NEW YORK ( TheStreet) -- Much has been written recently about the WikiLeaks disclosure of hundreds of thousands of sensitive government documents and cables.

And despite a new method of distributing such massive amounts of information in this instance (via the Web), should anyone really be surprised this happened? In fact, the whole WikiLeaks event speaks volumes about how truly un-serious the U.S. government is about security (or worse, incompetent).

This is not a new exposure area, as companies have been dealing with "data leakage" problems for years. And it's not as if there aren't lots of tools available that can track document access, allow only certain users to view/read/copy files, lock down repositories, etc. Security companies like McAfee ( MFE) and Symantec ( SYMC), and many of the major app platform vendors like RSA (a unit of EMC ( EMC)), Oracle ( ORCL), IBM ( IBM), SAP ( SAP), et al., have leakage-prevention capabilities.

The government ignored these capabilities to its detriment, and we believe many organizations large and small do so as well. The WikiLeaks event sheds light on a major security issue with huge implications for enterprises and not just for government agencies. The fact is that the highest probability of data loss or exposure will result not from an outside attack, but from inside your own organization.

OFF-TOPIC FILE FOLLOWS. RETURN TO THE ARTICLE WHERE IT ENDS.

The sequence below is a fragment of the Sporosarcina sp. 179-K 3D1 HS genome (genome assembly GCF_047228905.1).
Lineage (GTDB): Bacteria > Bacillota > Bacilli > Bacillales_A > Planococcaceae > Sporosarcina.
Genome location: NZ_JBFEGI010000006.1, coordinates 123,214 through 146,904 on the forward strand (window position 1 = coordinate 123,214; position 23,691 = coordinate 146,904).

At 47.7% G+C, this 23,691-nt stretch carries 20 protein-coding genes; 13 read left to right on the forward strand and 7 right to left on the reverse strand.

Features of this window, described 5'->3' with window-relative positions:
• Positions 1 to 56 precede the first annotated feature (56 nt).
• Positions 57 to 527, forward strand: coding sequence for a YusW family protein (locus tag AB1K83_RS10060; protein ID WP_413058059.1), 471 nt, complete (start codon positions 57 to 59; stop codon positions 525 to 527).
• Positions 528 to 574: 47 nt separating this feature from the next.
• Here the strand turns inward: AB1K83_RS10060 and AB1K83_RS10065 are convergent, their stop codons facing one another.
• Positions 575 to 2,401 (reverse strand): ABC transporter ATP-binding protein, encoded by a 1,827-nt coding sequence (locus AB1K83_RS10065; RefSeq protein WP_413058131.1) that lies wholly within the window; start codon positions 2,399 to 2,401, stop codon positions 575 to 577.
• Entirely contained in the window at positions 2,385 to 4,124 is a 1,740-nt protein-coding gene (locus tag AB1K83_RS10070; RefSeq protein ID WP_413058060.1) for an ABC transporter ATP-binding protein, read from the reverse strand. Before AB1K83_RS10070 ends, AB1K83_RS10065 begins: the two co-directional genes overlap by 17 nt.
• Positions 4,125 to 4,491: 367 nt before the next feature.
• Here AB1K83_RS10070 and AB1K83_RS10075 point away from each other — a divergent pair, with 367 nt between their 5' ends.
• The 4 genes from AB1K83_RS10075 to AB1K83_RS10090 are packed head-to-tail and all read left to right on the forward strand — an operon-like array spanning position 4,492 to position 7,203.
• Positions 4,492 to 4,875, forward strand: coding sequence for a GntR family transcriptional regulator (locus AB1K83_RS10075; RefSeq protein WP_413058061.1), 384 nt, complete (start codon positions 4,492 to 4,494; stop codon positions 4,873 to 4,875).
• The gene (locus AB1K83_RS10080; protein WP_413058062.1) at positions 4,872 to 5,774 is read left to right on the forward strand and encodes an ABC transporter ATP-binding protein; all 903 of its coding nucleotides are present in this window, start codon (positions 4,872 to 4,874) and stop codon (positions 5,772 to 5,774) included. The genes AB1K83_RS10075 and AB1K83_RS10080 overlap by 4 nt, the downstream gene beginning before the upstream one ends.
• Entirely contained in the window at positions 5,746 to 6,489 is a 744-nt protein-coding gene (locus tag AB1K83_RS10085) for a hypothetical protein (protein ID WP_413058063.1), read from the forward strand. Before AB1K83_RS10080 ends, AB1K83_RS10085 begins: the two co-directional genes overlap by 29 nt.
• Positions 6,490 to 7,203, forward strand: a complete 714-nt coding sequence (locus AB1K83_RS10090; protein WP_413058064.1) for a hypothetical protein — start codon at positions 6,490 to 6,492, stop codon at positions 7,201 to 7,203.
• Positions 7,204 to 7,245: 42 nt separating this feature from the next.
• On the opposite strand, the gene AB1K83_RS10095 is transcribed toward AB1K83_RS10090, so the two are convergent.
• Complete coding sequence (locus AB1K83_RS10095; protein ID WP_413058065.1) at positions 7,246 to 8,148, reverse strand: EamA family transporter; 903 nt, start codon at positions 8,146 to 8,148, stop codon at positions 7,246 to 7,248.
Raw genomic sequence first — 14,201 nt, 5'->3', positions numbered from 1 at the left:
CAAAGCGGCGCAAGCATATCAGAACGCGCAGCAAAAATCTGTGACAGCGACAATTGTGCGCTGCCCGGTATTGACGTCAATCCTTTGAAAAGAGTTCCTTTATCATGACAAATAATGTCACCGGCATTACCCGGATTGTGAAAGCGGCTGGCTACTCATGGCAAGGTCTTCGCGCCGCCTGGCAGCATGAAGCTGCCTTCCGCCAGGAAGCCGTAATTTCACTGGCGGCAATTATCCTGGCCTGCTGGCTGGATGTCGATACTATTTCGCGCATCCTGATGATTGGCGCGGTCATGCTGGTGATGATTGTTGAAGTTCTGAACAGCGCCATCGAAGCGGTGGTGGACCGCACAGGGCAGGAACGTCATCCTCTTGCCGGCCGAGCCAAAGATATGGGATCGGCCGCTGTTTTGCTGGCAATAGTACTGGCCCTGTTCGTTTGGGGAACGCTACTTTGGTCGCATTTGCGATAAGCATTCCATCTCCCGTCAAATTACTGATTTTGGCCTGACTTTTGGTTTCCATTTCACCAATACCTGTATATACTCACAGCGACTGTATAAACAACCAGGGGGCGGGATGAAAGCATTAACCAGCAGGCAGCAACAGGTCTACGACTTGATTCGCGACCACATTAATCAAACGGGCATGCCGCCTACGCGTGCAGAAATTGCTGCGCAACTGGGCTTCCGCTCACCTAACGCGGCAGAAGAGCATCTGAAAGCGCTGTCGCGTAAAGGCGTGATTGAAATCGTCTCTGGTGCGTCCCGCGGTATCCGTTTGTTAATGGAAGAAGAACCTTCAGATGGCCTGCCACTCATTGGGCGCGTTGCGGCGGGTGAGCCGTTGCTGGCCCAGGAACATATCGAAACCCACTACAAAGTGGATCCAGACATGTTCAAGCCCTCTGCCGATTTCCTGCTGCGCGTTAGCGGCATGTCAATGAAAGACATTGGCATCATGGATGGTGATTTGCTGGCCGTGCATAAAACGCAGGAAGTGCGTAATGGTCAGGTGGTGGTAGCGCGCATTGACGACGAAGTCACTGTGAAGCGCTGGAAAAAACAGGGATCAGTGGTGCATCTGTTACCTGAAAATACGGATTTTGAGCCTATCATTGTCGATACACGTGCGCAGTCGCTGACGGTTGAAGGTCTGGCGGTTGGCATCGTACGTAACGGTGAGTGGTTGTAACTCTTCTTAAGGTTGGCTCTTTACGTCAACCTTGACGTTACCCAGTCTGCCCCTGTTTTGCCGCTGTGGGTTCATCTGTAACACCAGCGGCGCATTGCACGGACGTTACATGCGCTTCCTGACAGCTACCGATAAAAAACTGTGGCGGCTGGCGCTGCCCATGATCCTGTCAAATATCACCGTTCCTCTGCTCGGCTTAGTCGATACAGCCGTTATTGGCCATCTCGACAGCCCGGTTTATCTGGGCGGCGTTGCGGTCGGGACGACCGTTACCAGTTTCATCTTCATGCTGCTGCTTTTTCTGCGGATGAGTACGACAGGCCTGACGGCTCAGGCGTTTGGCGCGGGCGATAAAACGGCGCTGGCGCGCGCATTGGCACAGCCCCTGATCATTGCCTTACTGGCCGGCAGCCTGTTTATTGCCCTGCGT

Right now, the government thinks the leaked documents is the work of a single person -- a U.S. Army private who was able to access millions of files and easily copy them to a CD or flash drive. And it's very likely that in your enterprise, there are many individuals who could easily access private and sensitive corporate data too, which is companies' most valuable (and private) asset.

In fact, it's amazing how lax data-access rules are in most companies, despite the many regulatory compliance requirements (e.g., SOX, HIPAA). And if someone unauthorized did access sensitive files, would your organization even know about it?

There are steps enterprises should take to avoid being the next victim of WikiLeaks (which now says it will start releasing corporate documents as well). The most critical lesson to be learned from WikiLeaks is, trust your employees, but verify they're not doing something they shouldn't. The vast majority of employees will be ethical. But occasionally, there will be one that isn't and those are the ones organizations need to protect against.

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